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'The Big Con': If You Can't Avoid It, Avenge It

When con men took off with Texas rancher J. Frank Norfleet's fortune, he turned con man himself in the hopes of stealing his money back. In The Mark Inside, Amy Reading shares one of the strangest stories in the history of the swindle.
WAMU 88.5

Readers' Review: "The Awakening" by Kate Chopin

For our April Readers’ Review: a woman’s journey to self-discovery in the late 1800's. Kate Chopin’s “The Awakening” so disturbed readers when it first came out it was banned. Now it’s considered a feminist landmark.

NPR

Spiders And Fighting And Trees, Oh My: Filming 'The Hunger Games'

Star Jennifer Lawrence and director Gary Ross talk about shooting their new film, The Hunger Games. Lawrence underwent grueling training and braved on-set spiders to make Katniss Everdeen come to life.

WAMU 88.5

Readers' Review: "Angela's Ashes" by Frank McCourt (Rebroadcast)

For our March Readers' Review, Diane and her guests will discuss a classic modern memoir. It's the story of an Irish childhood shaped not just by poverty but also a resilient spirit. We hope you will join us to discuss "Angela's Ashes" on Wednesday, March 21.

NPR

Writing The Messy Life Of A Sexual Health Pioneer

Margaret Sanger founded the organization that became Planned Parenthood. Her work around sexual health made her one of the most celebrated and vilified figures in women's history. Host Michel Martin explores Sanger's complex life and drive for her work with Jean Baker, author of the biography Margaret Sanger: A Life of Passion.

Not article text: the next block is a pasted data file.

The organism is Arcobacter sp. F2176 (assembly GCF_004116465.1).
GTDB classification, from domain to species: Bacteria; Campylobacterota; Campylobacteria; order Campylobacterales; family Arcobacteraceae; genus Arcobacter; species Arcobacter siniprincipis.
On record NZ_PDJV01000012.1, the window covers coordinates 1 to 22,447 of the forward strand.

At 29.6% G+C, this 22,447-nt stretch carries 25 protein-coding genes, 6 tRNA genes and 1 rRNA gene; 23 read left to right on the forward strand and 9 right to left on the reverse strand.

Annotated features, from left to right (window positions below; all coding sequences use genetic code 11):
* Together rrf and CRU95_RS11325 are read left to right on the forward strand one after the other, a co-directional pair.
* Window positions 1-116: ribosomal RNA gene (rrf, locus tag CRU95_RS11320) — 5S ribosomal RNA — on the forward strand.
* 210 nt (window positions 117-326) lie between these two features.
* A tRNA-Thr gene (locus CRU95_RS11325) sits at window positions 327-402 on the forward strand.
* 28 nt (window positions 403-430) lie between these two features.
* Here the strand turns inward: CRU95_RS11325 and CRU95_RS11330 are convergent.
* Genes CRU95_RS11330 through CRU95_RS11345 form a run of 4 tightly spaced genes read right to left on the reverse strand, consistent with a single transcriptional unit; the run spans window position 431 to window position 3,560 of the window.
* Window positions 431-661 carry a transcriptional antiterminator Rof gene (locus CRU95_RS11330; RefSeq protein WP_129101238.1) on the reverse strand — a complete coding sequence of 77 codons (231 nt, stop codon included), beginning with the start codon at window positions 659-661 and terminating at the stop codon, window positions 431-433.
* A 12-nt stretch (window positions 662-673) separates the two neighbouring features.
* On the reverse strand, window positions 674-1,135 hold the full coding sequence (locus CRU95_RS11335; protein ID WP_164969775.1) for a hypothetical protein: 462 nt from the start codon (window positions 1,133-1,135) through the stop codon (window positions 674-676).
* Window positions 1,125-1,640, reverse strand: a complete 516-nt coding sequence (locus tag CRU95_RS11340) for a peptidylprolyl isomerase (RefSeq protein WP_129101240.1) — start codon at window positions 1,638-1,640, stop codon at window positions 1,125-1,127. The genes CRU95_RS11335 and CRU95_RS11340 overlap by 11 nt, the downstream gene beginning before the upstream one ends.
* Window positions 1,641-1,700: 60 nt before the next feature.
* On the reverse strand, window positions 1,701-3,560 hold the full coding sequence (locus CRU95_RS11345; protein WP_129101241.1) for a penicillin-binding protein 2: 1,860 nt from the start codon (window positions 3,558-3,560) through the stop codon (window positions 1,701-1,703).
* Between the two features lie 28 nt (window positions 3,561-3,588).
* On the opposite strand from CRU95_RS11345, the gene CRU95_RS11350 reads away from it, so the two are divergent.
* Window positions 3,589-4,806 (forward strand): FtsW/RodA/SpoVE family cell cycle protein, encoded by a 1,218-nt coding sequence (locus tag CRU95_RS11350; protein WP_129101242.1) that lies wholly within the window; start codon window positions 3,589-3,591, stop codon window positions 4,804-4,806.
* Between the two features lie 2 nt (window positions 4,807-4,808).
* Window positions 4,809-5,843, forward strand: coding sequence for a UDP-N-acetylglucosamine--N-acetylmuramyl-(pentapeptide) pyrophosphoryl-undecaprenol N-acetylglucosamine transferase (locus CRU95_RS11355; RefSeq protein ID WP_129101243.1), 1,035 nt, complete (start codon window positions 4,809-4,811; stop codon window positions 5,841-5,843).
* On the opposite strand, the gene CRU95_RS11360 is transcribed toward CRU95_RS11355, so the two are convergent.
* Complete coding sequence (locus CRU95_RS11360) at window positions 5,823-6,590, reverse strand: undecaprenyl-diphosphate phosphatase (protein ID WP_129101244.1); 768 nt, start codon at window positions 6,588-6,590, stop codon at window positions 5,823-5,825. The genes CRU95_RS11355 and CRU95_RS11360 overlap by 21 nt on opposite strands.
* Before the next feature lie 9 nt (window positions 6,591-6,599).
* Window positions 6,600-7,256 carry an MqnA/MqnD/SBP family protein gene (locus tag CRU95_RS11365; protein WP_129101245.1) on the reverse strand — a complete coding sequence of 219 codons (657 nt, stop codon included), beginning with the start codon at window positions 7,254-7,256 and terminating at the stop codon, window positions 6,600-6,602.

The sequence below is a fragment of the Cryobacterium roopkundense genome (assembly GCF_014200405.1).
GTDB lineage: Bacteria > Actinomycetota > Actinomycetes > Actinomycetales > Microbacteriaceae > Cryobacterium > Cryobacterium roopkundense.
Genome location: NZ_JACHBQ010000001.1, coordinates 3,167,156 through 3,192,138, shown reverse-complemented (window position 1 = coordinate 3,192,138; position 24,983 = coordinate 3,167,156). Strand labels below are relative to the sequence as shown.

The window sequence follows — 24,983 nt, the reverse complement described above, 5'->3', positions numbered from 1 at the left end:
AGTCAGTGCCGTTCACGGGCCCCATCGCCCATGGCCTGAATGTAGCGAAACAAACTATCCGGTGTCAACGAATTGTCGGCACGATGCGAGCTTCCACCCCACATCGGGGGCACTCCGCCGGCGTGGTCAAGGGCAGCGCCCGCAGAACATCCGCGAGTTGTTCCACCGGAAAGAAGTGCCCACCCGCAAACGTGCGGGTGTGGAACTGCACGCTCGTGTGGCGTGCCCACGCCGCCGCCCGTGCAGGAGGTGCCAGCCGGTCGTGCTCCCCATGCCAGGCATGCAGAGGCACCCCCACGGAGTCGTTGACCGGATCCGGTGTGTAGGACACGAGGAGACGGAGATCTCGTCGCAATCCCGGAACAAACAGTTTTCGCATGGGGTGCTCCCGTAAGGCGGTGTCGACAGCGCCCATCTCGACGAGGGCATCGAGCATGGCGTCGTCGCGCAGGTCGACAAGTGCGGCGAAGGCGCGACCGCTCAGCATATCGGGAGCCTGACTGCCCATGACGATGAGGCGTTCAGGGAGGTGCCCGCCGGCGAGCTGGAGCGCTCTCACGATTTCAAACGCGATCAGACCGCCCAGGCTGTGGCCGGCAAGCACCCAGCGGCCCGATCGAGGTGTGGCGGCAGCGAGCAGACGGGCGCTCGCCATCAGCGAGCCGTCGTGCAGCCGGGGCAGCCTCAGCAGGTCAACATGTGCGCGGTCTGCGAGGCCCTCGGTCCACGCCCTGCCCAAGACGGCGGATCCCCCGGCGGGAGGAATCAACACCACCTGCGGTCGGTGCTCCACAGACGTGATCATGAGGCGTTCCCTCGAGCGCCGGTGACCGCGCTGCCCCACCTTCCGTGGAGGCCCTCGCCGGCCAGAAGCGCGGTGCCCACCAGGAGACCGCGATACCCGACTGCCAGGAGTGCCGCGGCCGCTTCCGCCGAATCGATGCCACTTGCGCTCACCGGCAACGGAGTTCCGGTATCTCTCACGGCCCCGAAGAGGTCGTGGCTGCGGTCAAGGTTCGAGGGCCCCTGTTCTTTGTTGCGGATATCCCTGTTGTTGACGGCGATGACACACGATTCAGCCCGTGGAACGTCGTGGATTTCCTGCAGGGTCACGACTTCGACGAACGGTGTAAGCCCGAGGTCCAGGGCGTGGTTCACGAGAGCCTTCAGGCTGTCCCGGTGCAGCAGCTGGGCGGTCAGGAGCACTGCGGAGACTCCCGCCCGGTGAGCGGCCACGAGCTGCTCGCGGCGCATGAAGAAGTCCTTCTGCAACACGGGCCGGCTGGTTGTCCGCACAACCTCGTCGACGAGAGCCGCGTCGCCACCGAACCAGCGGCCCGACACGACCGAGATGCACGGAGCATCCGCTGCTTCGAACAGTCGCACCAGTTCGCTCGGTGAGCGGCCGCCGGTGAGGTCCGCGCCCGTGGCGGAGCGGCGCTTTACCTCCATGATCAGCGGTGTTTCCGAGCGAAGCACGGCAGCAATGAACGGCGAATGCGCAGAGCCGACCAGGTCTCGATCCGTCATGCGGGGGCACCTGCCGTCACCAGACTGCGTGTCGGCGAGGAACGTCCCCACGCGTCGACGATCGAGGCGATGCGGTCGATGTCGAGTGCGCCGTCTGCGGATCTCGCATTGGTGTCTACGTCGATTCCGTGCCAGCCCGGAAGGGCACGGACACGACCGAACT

NPR

'Wonder' What It's Like To Have Kids Stare At You?

In R.J. Palacio's new novel, a middle-schooler with a facial deformity struggles to fit in. Raquel Jaramillo, the author behind the pen name, says she found it more interesting to write about teens being kind than about teens being mean.
NPR

Review: 'Hope: A Tragedy'

A new novel from Shalom Auslander includes among its characters, Anne Frank. In Hope: A Tragedy, she survived the Holocaust and is discovered hiding in the attic of a house in rural New York state being rented by the book's main character. Alan Cheuse, a writing teacher at George Mason University, has a review.
NPR

Skirting The Job: 3 Secretaries With Novel Ideas

Author and secretary Lynn Peril knows that writing on the job is a time-honored tradition. She recommends three books that were written while the boss was looking the other way. Have you ever composed a novel at your day job? Tell us about it in the comments.

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